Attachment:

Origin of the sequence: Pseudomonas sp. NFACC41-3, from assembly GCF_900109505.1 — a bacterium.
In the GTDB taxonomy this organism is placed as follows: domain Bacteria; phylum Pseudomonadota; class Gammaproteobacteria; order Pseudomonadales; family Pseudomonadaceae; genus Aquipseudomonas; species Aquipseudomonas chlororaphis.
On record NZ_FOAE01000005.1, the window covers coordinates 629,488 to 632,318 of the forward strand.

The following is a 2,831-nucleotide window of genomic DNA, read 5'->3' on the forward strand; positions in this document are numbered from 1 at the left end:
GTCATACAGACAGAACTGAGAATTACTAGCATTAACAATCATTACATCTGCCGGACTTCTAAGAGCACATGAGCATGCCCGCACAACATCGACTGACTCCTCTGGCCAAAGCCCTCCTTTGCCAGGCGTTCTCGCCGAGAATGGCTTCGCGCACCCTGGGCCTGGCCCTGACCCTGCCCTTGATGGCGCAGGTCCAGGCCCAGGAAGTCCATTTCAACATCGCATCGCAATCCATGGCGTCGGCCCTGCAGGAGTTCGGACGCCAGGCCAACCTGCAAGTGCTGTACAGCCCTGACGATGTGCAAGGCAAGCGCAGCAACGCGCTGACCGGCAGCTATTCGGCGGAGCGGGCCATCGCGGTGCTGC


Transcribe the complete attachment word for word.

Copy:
Origin of the sequence: Pseudomonas sp. NFACC41-3, from assembly GCF_900109505.1 — a bacterium.
In the GTDB taxonomy this organism is placed as follows: domain Bacteria; phylum Pseudomonadota; class Gammaproteobacteria; order Pseudomonadales; family Pseudomonadaceae; genus Aquipseudomonas; species Aquipseudomonas chlororaphis.
On record NZ_FOAE01000005.1, the window covers coordinates 629,488 to 632,318 of the forward strand.

The following is a 2,831-nucleotide window of genomic DNA, read 5'->3' on the forward strand; positions in this document are numbered from 1 at the left end:
GTCATACAGACAGAACTGAGAATTACTAGCATTAACAATCATTACATCTGCCGGACTTCTAAGAGCACATGAGCATGCCCGCACAACATCGACTGACTCCTCTGGCCAAAGCCCTCCTTTGCCAGGCGTTCTCGCCGAGAATGGCTTCGCGCACCCTGGGCCTGGCCCTGACCCTGCCCTTGATGGCGCAGGTCCAGGCCCAGGAAGTCCATTTCAACATCGCATCGCAATCCATGGCGTCGGCCCTGCAGGAGTTCGGACGCCAGGCCAACCTGCAAGTGCTGTACAGCCCTGACGATGTGCAAGGCAAGCGCAGCAACGCGCTGACCGGCAGCTATTCGGCGGAGCGGGCCATCGCGGTGCTGC